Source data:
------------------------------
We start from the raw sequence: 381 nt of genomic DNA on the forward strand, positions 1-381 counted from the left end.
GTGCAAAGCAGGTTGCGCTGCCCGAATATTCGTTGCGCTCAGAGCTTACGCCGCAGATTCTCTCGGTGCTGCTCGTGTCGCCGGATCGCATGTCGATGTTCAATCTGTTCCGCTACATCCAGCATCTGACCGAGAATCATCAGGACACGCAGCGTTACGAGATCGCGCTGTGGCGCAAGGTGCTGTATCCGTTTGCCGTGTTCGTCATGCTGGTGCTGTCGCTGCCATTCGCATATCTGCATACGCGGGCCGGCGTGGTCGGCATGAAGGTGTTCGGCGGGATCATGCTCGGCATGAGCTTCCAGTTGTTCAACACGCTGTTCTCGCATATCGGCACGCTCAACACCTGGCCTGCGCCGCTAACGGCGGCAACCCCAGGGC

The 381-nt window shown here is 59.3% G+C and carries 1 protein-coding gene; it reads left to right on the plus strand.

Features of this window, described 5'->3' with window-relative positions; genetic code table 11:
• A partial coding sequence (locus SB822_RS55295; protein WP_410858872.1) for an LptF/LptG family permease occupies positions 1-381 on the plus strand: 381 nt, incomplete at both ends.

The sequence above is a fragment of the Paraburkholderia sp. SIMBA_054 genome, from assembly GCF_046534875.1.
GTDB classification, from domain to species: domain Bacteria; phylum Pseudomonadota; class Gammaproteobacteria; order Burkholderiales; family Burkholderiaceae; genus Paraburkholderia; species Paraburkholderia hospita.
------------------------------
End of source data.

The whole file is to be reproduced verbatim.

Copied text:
We start from the raw sequence: 381 nt of genomic DNA on the forward strand, positions 1-381 counted from the left end.
GTGCAAAGCAGGTTGCGCTGCCCGAATATTCGTTGCGCTCAGAGCTTACGCCGCAGATTCTCTCGGTGCTGCTCGTGTCGCCGGATCGCATGTCGATGTTCAATCTGTTCCGCTACATCCAGCATCTGACCGAGAATCATCAGGACACGCAGCGTTACGAGATCGCGCTGTGGCGCAAGGTGCTGTATCCGTTTGCCGTGTTCGTCATGCTGGTGCTGTCGCTGCCATTCGCATATCTGCATACGCGGGCCGGCGTGGTCGGCATGAAGGTGTTCGGCGGGATCATGCTCGGCATGAGCTTCCAGTTGTTCAACACGCTGTTCTCGCATATCGGCACGCTCAACACCTGGCCTGCGCCGCTAACGGCGGCAACCCCAGGGC

The 381-nt window shown here is 59.3% G+C and carries 1 protein-coding gene; it reads left to right on the plus strand.

Features of this window, described 5'->3' with window-relative positions; genetic code table 11:
• A partial coding sequence (locus SB822_RS55295; protein WP_410858872.1) for an LptF/LptG family permease occupies positions 1-381 on the plus strand: 381 nt, incomplete at both ends.

The sequence above is a fragment of the Paraburkholderia sp. SIMBA_054 genome, from assembly GCF_046534875.1.
GTDB classification, from domain to species: domain Bacteria; phylum Pseudomonadota; class Gammaproteobacteria; order Burkholderiales; family Burkholderiaceae; genus Paraburkholderia; species Paraburkholderia hospita.